On the road to Oregon

I’m on my way to Portland via car and there’s a wee bit of ice on the ground. Which is to say an epic amount. Brother Bob and I have stopped at a motel in Salem.
On my first two days back in the states, I started my day by biking on the wrong side of the street. The first day, for a few blocks until I was confused by oncoming traffic. But returning to the customs of one’s birth are never confusing for long (except when they are (i love tautologies)) and I look forward to many days of biking to wrong way in England.

Today was my first time driving a car since last July and only the second time in the last year. But I’ve got several hours under my belt from today. Brother Bob is from Los Angeles and has no experience on ice. It’s truly an alarming situation when I am considered the more winterized driver.

This area hasn’t had a significant snow storm for the last 50 years and therefore: no plows. No salt. No sand. Just bare packed ice. The blizzard was days ago and as far as I can tell, there has been no effort to clear the roads. Oregon is some sort of asinine libertarian paradise, which means the state has no resources to deal with anything. And to enhance our freedom, it’s our own personal liberty whether to use snow chains or not. For x’s sake, I want a nanny state to tell me about how to most safely use the roads. If chains are required, a bloody sign of some sort would be nice. And I swear, nobody can drive here even under the best of circumstances, so a layer of bare, packed (un salted, un-sanded, un-gritted) ice on the freeway is not helping matters.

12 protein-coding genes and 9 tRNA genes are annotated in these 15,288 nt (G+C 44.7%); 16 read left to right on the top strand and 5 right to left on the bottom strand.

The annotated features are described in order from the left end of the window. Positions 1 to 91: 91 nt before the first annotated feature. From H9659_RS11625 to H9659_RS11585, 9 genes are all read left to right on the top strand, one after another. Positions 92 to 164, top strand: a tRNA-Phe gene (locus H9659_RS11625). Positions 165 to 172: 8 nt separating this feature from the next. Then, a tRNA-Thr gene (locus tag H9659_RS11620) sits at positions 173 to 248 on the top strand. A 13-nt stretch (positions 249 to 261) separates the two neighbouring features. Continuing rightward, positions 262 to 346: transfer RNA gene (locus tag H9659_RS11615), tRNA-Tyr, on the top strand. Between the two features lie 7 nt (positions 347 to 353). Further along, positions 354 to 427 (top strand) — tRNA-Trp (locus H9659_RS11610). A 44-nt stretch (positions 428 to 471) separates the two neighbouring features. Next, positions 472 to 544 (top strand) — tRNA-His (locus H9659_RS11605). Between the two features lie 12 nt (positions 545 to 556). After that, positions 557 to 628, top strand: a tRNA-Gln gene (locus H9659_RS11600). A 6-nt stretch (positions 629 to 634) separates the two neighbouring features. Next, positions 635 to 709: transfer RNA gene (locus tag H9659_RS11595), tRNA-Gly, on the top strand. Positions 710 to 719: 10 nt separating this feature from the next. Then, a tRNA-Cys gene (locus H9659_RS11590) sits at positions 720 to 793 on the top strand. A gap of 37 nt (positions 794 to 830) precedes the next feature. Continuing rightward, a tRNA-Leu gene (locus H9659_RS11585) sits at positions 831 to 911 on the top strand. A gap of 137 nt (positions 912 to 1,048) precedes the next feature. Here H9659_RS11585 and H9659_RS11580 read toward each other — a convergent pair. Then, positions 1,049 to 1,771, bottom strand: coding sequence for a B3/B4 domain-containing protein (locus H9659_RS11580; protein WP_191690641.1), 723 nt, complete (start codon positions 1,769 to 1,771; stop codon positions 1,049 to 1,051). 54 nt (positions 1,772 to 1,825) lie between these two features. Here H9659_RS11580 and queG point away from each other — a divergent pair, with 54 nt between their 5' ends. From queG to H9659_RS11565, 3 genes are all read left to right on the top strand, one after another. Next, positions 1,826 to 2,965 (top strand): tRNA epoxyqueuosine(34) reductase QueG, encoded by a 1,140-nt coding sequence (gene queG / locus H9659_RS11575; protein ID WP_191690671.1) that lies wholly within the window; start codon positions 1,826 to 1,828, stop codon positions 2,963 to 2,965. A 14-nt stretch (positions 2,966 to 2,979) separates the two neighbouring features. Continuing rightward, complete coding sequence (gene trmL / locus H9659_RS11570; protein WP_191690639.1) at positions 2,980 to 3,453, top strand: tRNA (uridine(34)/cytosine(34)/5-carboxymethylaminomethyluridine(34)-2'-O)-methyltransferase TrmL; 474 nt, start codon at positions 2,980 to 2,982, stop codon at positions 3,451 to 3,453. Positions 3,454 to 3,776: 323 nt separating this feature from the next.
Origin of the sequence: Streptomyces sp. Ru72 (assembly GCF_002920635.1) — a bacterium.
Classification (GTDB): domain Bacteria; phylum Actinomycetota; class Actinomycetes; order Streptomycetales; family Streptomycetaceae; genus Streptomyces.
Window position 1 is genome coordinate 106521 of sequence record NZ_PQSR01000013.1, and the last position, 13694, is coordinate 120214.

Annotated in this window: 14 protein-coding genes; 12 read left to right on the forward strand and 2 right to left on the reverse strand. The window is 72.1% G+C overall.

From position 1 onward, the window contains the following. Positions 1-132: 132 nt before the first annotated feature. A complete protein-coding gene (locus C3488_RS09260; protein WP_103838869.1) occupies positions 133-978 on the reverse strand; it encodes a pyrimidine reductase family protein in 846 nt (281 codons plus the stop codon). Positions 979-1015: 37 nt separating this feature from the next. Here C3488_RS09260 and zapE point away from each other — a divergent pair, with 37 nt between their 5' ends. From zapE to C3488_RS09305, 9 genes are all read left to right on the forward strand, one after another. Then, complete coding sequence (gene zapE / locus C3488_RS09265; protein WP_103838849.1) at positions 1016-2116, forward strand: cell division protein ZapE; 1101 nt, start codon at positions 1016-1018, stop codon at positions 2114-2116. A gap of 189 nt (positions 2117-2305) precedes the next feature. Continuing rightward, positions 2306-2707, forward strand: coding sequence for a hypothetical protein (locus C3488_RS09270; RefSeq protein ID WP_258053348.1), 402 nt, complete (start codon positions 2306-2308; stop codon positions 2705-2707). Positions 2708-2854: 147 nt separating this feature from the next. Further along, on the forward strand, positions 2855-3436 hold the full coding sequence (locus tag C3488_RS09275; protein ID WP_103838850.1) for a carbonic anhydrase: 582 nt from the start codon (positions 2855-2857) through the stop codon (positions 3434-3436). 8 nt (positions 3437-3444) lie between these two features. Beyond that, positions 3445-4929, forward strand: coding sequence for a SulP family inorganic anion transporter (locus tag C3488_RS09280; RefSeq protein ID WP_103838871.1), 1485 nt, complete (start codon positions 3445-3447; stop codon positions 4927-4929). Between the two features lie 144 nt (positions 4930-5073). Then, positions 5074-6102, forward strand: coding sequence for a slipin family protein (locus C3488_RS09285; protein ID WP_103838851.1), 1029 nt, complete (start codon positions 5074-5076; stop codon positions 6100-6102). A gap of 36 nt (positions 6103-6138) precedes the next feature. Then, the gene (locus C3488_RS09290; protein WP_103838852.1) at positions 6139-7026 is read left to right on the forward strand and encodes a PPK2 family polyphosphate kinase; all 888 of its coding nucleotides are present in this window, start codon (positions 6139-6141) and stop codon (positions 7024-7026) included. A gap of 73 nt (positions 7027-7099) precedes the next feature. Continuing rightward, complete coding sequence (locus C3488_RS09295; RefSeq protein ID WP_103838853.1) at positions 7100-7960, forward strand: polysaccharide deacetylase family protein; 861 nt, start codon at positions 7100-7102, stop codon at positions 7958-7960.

So despite being less than 50 miles from my destination, I am spending the night in a naff hotel in the naff town of Salem. Because it’s the capital of this low-tax utopia, it is probably worse off than any other town in the state, but it’s also the southern end of the ice. So hopefully, in the morning, I’ll be able to slowly roll to a place that has heard of the idea of snow plows.
The airport here has been closed. The Amtrak stopped. Greyhound, put to sleep. This actually the only way I could have come to see my family. And despite all the many wrong pronouns, I’m sure it will all be worth it.

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Charles Céleste Hutchins

Supercolliding since 2003

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